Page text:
BroadwayCon 2018 was a total blast at the Jacob Javits Center Jan. 26 to Jan. 28. Everything that you love about Broadway was there, from actors to panel discussions about the industry, to opportunities to sing in public as the music from popular Broadway shows played in the background. You could take photos at the Audience Rewards booth, or take a picture next to a cardboard cutout of Lin Manuel Miranda, especially with “In the Heights” having its 10th anniversary with a ceremony on Friday, Jan. 26. It was a theater lover’s dream to walk into the panel discussions about acting, singing or dancing or participate in acting, singing or dancing workshops with the industry’s best. There were booths to get headshots done, buy dolls depicting characters from Broadway shows or buy hats, buttons and shirts galore. There were booths for “Dear Evan Hanson,” “The Phantom of the Opera” and so many Broadway shows, along with authentic costumes from the productions.

Everywhere you looked you could spot people in dazzling, detailed costumes from Broadway shows. Some people were actors, but others were simply theater-lovers. There were Black Cinderellas, people in full “CATS” costumes, a guy in red knee-high “Kinky Boots,” “The Heathers” and numerous patrons in wonderful costumes.

This event was the third annual BroadwayCon, and what I found interesting about it is the level of energy and pure instant friendship that theater-lovers shared, strangers or not. BroadwayCon had a tribute to the unsung women of Broadway, and a person one of the panel rooms was named after is Vinnette Carroll, the first Black woman to direct on Broadway.

BroadwayCon was packed with outstanding, thought-provoking panels that really touched on issues that are happening in theater today and not only on the stage but also in the way that theater is covered in the media. A panel called “Being a Critic of Color” was moderated by Jose Solis and featured fellow theater critics of color, Wei-Huan Chen, Naveen Kumar, Kelundra Smith, Karen d’Souza and Jan Simpson. These critics write for numerous outlets, both in print or online. These critics who hailed from New York, Atlanta and other places talked about how it can sometimes be limiting to cover theater. If you are Asian, Hispanic or from another ethnic group, you are expected to only cover productions with people of your ethnic background.

When asked the role of a theater critic, the answers were quite interesting. Smith said, “By my going to the show, you are going to be documented as having existed at this time.” Simpson remarked, “Theater critics can see a lot of shows. Being able to be a sounding board is important. We play a role for the people who are creating art.”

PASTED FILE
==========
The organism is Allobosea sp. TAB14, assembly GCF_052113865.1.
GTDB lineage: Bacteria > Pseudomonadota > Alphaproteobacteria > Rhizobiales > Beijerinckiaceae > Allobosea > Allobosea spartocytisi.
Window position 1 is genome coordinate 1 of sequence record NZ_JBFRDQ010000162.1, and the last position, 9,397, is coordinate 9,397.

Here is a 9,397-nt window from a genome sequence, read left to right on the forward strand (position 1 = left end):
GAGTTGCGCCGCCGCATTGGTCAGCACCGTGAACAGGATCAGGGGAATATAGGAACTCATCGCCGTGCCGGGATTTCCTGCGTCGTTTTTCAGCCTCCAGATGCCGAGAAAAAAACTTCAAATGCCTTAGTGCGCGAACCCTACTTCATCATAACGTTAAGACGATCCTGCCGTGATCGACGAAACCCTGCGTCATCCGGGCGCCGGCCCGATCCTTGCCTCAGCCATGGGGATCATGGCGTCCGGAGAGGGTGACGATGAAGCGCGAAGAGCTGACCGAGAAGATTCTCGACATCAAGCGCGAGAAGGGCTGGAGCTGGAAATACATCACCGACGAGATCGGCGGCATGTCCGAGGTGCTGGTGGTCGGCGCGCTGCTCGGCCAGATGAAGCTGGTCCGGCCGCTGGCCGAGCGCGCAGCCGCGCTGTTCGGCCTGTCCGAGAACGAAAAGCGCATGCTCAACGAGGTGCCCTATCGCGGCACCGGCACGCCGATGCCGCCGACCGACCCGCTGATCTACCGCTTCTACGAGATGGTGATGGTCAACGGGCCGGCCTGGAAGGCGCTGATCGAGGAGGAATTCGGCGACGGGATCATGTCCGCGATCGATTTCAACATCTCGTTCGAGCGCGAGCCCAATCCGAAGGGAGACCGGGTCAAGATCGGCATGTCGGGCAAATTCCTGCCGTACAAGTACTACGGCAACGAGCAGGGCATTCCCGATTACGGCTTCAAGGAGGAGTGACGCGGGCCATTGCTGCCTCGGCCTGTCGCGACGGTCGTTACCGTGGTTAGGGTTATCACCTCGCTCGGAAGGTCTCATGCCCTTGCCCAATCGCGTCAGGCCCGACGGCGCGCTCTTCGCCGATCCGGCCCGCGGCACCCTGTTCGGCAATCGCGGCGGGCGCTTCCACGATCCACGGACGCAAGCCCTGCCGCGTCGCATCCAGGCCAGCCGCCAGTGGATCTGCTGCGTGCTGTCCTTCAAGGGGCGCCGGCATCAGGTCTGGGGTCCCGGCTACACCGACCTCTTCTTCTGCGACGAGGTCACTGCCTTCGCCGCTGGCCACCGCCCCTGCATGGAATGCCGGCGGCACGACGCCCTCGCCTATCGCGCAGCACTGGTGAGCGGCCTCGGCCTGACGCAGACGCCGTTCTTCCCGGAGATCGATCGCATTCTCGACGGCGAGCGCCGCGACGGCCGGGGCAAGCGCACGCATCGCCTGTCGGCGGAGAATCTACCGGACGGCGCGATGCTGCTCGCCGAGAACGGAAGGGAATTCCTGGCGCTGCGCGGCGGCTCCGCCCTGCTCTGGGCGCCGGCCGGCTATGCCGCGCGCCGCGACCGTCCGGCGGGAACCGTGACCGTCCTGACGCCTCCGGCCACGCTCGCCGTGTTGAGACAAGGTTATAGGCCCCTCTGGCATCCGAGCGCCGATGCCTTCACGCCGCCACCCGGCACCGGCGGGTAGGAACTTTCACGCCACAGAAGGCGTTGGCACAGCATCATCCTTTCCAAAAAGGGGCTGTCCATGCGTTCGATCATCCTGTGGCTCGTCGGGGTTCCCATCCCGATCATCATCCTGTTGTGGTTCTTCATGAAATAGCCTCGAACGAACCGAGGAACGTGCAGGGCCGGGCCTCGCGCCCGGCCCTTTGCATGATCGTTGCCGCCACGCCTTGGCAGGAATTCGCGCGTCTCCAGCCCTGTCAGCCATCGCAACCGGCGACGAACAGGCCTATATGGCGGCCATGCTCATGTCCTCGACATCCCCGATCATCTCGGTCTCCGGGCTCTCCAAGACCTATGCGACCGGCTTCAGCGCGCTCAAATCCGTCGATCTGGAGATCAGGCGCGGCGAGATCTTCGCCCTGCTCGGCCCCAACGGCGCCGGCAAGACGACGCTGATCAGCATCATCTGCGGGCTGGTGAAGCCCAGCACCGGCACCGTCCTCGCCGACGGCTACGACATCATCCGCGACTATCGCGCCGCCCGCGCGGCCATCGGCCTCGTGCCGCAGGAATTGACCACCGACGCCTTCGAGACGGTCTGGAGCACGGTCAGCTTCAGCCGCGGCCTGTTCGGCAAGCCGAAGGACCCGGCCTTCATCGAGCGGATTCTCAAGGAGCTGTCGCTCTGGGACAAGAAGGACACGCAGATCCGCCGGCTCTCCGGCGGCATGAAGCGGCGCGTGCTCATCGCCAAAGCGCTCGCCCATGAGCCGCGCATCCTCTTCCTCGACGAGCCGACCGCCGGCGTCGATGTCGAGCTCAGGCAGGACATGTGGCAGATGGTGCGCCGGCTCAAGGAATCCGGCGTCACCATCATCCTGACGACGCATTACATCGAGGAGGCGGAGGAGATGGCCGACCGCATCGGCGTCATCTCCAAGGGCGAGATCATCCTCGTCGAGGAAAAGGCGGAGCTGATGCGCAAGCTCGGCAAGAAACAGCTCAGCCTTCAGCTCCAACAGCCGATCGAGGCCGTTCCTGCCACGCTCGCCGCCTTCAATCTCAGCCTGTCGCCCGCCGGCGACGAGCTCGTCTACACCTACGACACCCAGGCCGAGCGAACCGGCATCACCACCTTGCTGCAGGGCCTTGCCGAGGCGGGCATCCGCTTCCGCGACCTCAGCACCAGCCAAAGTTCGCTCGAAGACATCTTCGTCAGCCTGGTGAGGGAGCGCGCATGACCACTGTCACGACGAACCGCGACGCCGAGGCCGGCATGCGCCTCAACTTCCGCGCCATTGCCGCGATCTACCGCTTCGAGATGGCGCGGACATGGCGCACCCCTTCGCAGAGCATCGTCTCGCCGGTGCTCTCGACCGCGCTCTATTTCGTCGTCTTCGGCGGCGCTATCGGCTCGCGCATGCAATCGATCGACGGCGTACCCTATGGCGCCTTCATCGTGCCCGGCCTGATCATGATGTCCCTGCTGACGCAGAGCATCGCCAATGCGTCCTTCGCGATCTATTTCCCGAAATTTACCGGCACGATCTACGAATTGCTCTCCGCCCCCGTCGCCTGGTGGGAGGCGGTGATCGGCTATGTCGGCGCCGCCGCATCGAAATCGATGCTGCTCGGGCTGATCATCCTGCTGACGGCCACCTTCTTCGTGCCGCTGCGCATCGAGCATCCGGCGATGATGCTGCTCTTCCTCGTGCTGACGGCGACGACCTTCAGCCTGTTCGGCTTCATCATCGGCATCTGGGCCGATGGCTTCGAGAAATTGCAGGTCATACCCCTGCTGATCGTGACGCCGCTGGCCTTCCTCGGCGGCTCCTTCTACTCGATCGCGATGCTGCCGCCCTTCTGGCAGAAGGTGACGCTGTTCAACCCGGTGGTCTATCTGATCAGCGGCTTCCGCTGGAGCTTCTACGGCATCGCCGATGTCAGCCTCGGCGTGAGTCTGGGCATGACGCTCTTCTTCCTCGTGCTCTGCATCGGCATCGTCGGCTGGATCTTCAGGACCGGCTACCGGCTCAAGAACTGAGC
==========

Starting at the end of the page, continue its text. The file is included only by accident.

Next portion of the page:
This critics of color panel was a first.

Another first at BroadwayCon, but in line with the idea of spotlighting females this year, was a panel created by me called “Theater Critiquing: A Women’s Touch.” My fellow panel members included Martha Wade Steketee, Nicole Serratore and Elysa Gardner, each person a critic for several outlets. When people think of quoting a critic for a show they normally quote a white male critic. This panel was assembled to show that female theater critics have important voices and should be acknowledged, respected and appreciated. The idea behind the panel was to let the audience know why we do what we do, what our process is in critiquing a show and how each of us has a unique approach to our jobs, but we all a great love and respect for theater of all types.

Yes, BroadwayCon was definitely a place to experience panel discussions, to get autographs from Broadway stars and to get information about Broadway summer camps such as French Woods in Pennsylvania or Appel Farm Arts Camp in upstate New York. There were booths in the marketplace that provided information about organizations conducting workshops, such as the Black Revolutionary Theater Workshop that conducts workshops and stages readings and performances focusing on racial justice.

BroadwayCon was also a place to find brilliant ideas related to the theater, such as Gamesical. Gamesical is a video game about musical theater. Its 25-year-old creator, Gerardo Esparza, said he was inspired to create the game because of his love of musicals. “The game has 45 levels,” he said. “I’ve been working on it for four years. It’s a musical and you swipe out the characters that don’t belong.”

Esparza, who came from Monterrey, Mexico has a musical theater background. “I was thinking I would love to play a musical theater game and I created the background and characters,” he added.

In addition to the game, which can be loaded for free by going to, he has T-shirts with the characters, mugs, keychains and a uniquely created soft doll depicting one of the characters.

If you had a hankering to be a star, you could have gone to the Broadway Star Project and belted out whatever tune you chose. As I walked around the marketplace with my two daughters, we could hear young hopefuls belting out songs from several Broadway shows. BroadwayCon was a place to get information on anything related to the industry. A place where performing arts schools were recruiting students. There was just a feeling of enjoyment, encouragement and support in the air. I can’t wait for next year’s BroadwayCon. BroadwayCon is presented by BroadwayCon and Mischief Management.